In the digital world, visual design is vital in engaging users and providing a memorable experience. Such a course or content will sell itself to the user based on its usefulness and value.
With the readily available visual design tools today, almost anyone can create not just great content, but also the visuals required to support it. With that in mind, let us look at five things one can do to ensure the optimum use of visuals to craft an engaging experience.
Develop visuals alongside content
A common mistake is to begin visual design after the content is in place. While this is workable, the best approach is to develop both side by side, which helps bring in more ideas on how to innovatively deliver the content itself. Instead of the content and the visuals being two separate entities, one can see how they can be merged in functionality to provide a better, more compelling experience.
Distraction is bad
When designing the visuals, it is easy to get carried away and create beautiful layouts and illustrations that serve no purpose other than to frame your content gaudily. It is wise to remember that the visuals exist to support the content and enhance its function, and not to just make things “look good.”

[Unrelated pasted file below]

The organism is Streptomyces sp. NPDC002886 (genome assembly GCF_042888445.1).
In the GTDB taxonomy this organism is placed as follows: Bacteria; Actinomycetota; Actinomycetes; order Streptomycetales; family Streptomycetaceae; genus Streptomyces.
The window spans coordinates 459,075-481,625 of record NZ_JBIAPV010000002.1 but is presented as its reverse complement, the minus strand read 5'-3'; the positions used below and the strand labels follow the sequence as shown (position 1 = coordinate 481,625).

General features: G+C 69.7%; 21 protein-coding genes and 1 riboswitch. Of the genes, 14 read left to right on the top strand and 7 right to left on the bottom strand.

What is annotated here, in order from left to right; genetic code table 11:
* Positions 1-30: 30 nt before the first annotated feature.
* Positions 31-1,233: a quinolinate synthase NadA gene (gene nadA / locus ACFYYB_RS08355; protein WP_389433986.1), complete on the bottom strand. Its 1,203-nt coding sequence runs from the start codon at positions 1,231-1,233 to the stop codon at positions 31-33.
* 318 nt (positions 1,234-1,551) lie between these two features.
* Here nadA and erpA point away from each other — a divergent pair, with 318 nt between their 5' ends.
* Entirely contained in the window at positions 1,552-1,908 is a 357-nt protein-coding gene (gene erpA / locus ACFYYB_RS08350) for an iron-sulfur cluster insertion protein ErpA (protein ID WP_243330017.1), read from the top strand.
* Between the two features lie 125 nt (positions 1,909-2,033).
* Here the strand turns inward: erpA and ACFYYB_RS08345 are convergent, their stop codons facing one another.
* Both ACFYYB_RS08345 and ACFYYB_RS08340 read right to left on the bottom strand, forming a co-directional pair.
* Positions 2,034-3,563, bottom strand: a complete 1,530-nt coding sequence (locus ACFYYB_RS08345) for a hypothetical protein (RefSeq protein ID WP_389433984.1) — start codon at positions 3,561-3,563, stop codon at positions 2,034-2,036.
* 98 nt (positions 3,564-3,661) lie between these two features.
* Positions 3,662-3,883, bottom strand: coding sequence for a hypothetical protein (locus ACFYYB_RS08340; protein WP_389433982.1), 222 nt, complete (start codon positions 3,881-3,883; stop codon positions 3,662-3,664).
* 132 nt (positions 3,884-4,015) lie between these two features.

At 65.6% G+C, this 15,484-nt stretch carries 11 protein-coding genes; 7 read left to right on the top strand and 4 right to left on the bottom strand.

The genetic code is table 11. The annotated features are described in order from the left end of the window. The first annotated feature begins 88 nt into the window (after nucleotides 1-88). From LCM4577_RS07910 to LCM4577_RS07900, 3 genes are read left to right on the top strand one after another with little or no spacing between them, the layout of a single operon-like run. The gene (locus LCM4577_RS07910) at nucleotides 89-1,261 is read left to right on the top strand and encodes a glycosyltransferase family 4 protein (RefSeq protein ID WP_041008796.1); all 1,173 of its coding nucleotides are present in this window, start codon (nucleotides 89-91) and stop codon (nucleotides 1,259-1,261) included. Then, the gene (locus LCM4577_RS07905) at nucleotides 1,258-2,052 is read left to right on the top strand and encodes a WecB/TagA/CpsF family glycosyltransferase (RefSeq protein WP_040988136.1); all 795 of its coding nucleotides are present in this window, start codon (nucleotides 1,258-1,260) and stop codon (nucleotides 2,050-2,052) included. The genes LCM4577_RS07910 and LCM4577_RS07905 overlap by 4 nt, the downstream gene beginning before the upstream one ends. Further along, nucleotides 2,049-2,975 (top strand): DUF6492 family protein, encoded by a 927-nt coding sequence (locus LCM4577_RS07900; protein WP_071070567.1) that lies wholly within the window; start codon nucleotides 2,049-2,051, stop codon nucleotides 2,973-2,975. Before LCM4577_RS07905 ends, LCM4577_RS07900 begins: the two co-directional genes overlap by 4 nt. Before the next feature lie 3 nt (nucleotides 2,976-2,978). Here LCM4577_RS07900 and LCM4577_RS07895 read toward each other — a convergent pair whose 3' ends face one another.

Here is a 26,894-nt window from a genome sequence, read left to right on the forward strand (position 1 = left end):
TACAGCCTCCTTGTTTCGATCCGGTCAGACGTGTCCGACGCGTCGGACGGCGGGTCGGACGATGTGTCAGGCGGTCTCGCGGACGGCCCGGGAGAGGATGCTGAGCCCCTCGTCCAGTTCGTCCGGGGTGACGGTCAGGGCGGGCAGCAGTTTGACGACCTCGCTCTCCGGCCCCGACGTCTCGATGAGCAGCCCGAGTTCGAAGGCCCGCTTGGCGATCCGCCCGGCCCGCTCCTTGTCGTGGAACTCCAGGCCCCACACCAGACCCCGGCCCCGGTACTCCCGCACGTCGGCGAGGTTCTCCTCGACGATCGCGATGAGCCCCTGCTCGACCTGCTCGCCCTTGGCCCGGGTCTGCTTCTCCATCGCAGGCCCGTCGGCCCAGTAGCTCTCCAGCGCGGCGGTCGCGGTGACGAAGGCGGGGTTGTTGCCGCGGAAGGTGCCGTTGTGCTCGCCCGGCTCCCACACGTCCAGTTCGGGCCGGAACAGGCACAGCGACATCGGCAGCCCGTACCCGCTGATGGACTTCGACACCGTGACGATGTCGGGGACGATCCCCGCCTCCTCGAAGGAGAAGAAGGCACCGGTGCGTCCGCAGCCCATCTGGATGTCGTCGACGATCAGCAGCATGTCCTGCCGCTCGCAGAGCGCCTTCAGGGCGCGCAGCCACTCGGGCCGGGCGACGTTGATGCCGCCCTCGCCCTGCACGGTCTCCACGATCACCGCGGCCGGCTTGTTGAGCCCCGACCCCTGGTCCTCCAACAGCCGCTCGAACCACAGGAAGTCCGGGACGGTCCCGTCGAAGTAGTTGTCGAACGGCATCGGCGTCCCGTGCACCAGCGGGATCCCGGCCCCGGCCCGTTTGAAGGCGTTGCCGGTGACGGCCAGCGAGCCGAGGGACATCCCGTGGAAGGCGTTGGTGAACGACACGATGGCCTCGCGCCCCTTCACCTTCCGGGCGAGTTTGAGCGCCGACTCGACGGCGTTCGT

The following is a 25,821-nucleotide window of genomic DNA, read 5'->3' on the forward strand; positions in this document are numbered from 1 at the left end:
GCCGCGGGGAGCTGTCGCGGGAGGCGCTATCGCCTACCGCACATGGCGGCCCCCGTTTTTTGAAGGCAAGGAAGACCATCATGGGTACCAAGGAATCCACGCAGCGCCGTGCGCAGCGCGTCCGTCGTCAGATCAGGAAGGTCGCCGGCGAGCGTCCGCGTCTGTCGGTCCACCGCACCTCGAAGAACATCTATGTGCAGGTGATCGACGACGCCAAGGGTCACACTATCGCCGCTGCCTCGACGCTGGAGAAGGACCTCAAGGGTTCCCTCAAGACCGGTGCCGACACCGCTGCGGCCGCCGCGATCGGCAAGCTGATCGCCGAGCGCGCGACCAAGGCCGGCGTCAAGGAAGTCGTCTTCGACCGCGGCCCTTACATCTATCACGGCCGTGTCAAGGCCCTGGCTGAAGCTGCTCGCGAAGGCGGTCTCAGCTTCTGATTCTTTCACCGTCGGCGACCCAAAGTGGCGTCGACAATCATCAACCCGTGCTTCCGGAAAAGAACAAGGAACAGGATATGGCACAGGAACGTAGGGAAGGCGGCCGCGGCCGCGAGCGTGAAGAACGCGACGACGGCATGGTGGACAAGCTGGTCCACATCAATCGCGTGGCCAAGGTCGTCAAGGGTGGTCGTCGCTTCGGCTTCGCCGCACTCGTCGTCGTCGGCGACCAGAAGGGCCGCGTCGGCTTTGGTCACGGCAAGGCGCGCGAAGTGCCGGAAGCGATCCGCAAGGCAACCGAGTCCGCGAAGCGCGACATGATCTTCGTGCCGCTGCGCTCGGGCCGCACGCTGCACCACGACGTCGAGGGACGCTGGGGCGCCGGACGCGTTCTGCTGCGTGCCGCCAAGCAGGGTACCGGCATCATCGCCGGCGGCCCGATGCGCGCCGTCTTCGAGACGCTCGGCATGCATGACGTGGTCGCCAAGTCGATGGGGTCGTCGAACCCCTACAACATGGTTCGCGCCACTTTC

Follow the principles
Make sure each screen is designed with basic design principles in mind, such as balance, proportion, dominance, rhythm and unity. They not only make sure the design is palatable, but can also be used as tools to convey information in a more engaging manner.
Consistency is good
Make sure that the design and layout follow a “language” across the course. For example, make sure headings are of the same size, color and location, buttons and other interactive objects look and feel the same, so that the user can digest a layout quickly and move on to consuming the content.
Care should also be taken that visuals supporting the content in the form of images, illustrations or animations should also be uniform in style. As an example, if you are using bright illustrations in one screen, do not go for one with pastel shades in the next. This breaks immersion and will be detrimental to the overall experience.
Visuals cannot save bad content
This one is self-explanatory. Bad content or lack of content cannot be masked with visuals. So make sure the content is strong and engaging to start off with.
These guidelines serve as a starting point and will hopefully open the door to greater engagement and interactivity.